The mere mention of the word Candida can bring many people to the brink of disgust. The term refers to Candida albicans, a normally harmless fungal species in healthy individuals with a balanced microbial ecology. Yet, when disruptions in the nature of our microbial population occur, as a result of infection, antibiotic use, or dysbiosis, this species of yeast can turn against us. At this point, this innocuous entity may cause a number of conditions ranging from skin, oral and genital infections to invasion of the bloodstream leading the life-threatening septicemia.
For decades, researchers have worked to understand the basis of Candida infection and to learn how it morphs from friend to foe. In 2001, a possible answer was suggested. For many opportunistic pathogens, the ability to form living colonies, better known as biofilms, could facilitate the onset of infection. Several years earlier, Candida was shown to be able to form these structures in the environment but no one had looked inside the body.
By 2009, the biofilm hypothesis was proven and forced scientists to find the mechanism behind the formation of these complex microbial structures. Eventually, the process was elucidated although the information was rather disconcerting. The fungus was incredibly opportunistic, taking advantage of any breaks in the human barrier system to find a nice place to settle and eventually grow. For skin, this process was simple to understand; breaks could lead to colonization and resultant consequences. But internally, infections required a reduction in the most important barrier we have: mucus.
For most people, mucus is considered to be a bad thing. It's commonly associated with respiratory infections as well as more chronic conditions such as cystic fibrosis, ulcerative colitis, and even cancer. But, this thick composite is an integral part of our anatomy, providing both lubrication and protection to internal cells exposed to the environment. Without mucus, we would simply be dry on the inside leading to significant problems with breathing, eating and intimacy.
A closer look at the molecular level of mucus unveils a number of different proteins, known as mucins. There are over two dozen types, each serving a particular function in the body. The amount of mucins in the body is usually carefully balanced although aberrations can occur. If there is too much, the potential for problems such as respiratory illness can occur. When there is too little, the immune system can become deficient and susceptible to infection.
Research into the involvement of mucus in Candida infection has since revealed its importance in preventing an attack as a barrier. However, it is not a perfect system. Candida has a mechanism to break down some mucins such that they can no longer stop an invasion and resultant biofilm production. But no one knew exactly which ones were affected or, if some of these mucoid proteins could resist the attack.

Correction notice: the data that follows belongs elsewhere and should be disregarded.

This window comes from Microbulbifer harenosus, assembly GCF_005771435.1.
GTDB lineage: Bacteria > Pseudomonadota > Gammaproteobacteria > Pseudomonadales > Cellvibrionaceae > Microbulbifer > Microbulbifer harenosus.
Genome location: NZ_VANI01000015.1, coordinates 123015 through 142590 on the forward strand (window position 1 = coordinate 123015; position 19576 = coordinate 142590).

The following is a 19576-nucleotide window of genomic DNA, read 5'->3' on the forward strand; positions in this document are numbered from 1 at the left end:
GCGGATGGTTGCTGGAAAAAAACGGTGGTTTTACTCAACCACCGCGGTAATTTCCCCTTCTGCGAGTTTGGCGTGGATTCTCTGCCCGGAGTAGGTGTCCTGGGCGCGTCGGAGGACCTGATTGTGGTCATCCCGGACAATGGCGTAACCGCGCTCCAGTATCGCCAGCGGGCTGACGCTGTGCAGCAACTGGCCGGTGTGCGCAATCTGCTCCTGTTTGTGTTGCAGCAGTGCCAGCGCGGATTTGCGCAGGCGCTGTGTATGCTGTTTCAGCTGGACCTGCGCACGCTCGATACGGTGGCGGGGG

Now that has changed. Last week, a group of American researchers revealed how a particular mucin type, known as mucin 5, subtypes A and C (MUC5AC) can not only inhibit biofilm formation but also keep the fungus from causing undue harm.
The team looked at a number of different mucin types, including mucin 2 (MUC2), mucin 5, subtype B (MUC5B) and mucin 5, subtypes A and C (MUC5AC). The methods were straightforward; they took cultures of C. albicans and introduced them to a polystyrene surface as well as intestinal cells. In one set of experiments, they introduced one of the mucins into the environment. Over 48 hours, the fungus was observed under the microscope to determine if there were any chances in the nature of the cells.
Although MUC2 and MUC5B were not particularly effective, MUC5AC not only stopped the cells from turning into mold-like structures, but also prevented them from attaching to surfaces and intestinal cell thus preventing the formation of biofilms. At the genetic level the mucin also inhibited the expression of factors known to be involved in disease. All told, the researchers had found a natural means to prevent Candida from causing problems.
Despite the promising results, there was a problem. MUC5AC is produced in only two areas of the body, the stomach and the lungs. These are not areas where Candida is known to cause infections. However, the results suggest the protein may provide an avenue for the development of anti-Candida alternatives to disinfectants and antifungal agents. This means future work can concentrate on ways to produce and provide MUC5AC as possibly a prophylaxis and treatment.
In the meantime, one of the best ways to help maintain a healthy mucus balance is to take probiotics. In laboratory studies, certain good strains of bacteria such as Lactobacillus have been shown to help balance the amount of mucus produced in the body. In addition, probiotics work with mucins including MUC5A to ensure an anti-inflammatory environment. This not only helps to keep the body balanced, it can also keep Candida from becoming a health threat.
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